Sensitive teeth can be a real issue, especially if you enjoy eating out with friends, or even if you want to grab an ice cream in the park. The problem is that your teeth will respond to the hot or cold item, sending a bolt of pain through your nerves.
It doesn’t just make eating and drinking uncomfortable, for some it can be difficult to chew food properly. The good news is that tooth sensitivity is surprisingly common, it’s believed that 40% of the population suffers from it!
The pain also doesn’t last, if you have pain that lasts then you need an urgent trip to your dentist, it could be more serious.
The Cause Of Sensitive Teeth
Your teeth are covered by a protective layer of enamel. This substance is really strong and designed to keep bacteria out of your tooth. If bacteria get into the tooth they’ll cause decay and infection.
However, over time enamel can be worn down and your gums can also recede. Both leave the dentin exposed, that’s the more fragile inner part of your tooth. Cracked teeth, bad fillings, root erosion, and even gum disease can all help to expose your dentin.
In fact, brushing your teeth too hard can also cause your gums to recede, exposing your dentin and the roots of your teeth.
The dentin has thousands of tiny channels that lead through it and go directly to the inner pulp of your teeth. These channels allow sensations of hot and cold to go straight to the nerves in your teeth, causing a sharp stab of pain.
Dealing With Tooth Sensitivity
Obviously, if you have a cavity that is allowing hot and cold sensations inside your tooth then you’re going to need the cavity cleaned and filled. The sensitivity may continue for a short period after the filling has been done but it will go away by itself.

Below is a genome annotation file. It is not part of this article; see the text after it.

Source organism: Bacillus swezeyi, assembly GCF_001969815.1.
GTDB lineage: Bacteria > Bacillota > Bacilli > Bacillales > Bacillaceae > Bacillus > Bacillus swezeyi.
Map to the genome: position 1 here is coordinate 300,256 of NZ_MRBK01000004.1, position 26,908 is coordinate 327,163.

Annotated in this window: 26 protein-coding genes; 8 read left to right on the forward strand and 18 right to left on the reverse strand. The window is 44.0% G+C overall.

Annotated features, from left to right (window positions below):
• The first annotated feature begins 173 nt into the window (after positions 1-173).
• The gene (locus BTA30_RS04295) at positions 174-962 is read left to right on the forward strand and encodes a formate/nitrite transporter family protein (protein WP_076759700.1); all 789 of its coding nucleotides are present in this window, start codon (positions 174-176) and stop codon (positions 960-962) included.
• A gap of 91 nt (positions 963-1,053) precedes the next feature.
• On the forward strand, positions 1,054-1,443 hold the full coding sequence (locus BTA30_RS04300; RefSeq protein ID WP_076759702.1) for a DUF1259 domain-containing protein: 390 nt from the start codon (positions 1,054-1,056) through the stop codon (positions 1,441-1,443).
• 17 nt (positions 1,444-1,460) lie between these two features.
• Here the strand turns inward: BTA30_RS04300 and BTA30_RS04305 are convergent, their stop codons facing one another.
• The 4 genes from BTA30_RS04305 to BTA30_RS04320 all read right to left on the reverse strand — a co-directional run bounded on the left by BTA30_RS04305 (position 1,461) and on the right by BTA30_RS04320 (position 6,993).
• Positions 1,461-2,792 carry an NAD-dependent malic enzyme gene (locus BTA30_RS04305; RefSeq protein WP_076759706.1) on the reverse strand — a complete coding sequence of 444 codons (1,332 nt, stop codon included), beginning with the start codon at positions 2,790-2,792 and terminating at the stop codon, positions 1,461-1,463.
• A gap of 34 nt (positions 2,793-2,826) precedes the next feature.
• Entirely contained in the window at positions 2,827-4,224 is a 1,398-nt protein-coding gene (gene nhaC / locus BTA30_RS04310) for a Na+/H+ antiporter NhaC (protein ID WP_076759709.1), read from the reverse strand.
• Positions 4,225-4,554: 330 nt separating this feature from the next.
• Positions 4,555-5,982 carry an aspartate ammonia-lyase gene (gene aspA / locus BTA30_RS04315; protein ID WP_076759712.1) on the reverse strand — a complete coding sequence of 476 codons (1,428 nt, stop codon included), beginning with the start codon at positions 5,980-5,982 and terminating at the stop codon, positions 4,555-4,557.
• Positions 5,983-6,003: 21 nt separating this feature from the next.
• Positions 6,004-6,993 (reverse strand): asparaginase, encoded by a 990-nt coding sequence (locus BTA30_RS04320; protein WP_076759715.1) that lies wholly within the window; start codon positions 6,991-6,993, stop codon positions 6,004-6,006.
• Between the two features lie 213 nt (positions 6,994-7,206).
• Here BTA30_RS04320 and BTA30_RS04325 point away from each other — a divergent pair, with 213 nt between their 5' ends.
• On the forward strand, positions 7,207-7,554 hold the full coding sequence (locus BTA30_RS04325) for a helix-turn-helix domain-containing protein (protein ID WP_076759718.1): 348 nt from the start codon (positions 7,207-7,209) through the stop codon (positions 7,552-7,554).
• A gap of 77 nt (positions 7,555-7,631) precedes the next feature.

You can also develop sensitivity if the filling I not sitting correctly and you have an uneven bite. In both these instances, a dentist can adjust the filling and correct the issue.
If this doesn’t work, or you’ve had serious tooth decay, you can have porcelain bridges fitted to cover the teeth and protect them. It will dramatically reduce sensitivity.
However, if you’ve always had sensitive teeth then the first thing you should try is using a desensitizing toothpaste. In most cases, these are surprisingly effective although they may not make the pain go away completely. They will make it more manageable.
You should also make sure you use a soft-bristled toothbrush, avoid acidic foods when possible and use a fluoridated mouthwash.
This can prevent further damage to your teeth and even help to repair the enamel.
It’s also worth noting that grinding your teeth is recognized as a cause of sensitivity because you’re wearing your enamel away. If you do grind your teeth you’ll need to consider using a mouth guard at night.
In all cases it's worth consulting with your dentist, they’ll eliminate underlying issues and help you to deal with your sensitive teeth properly.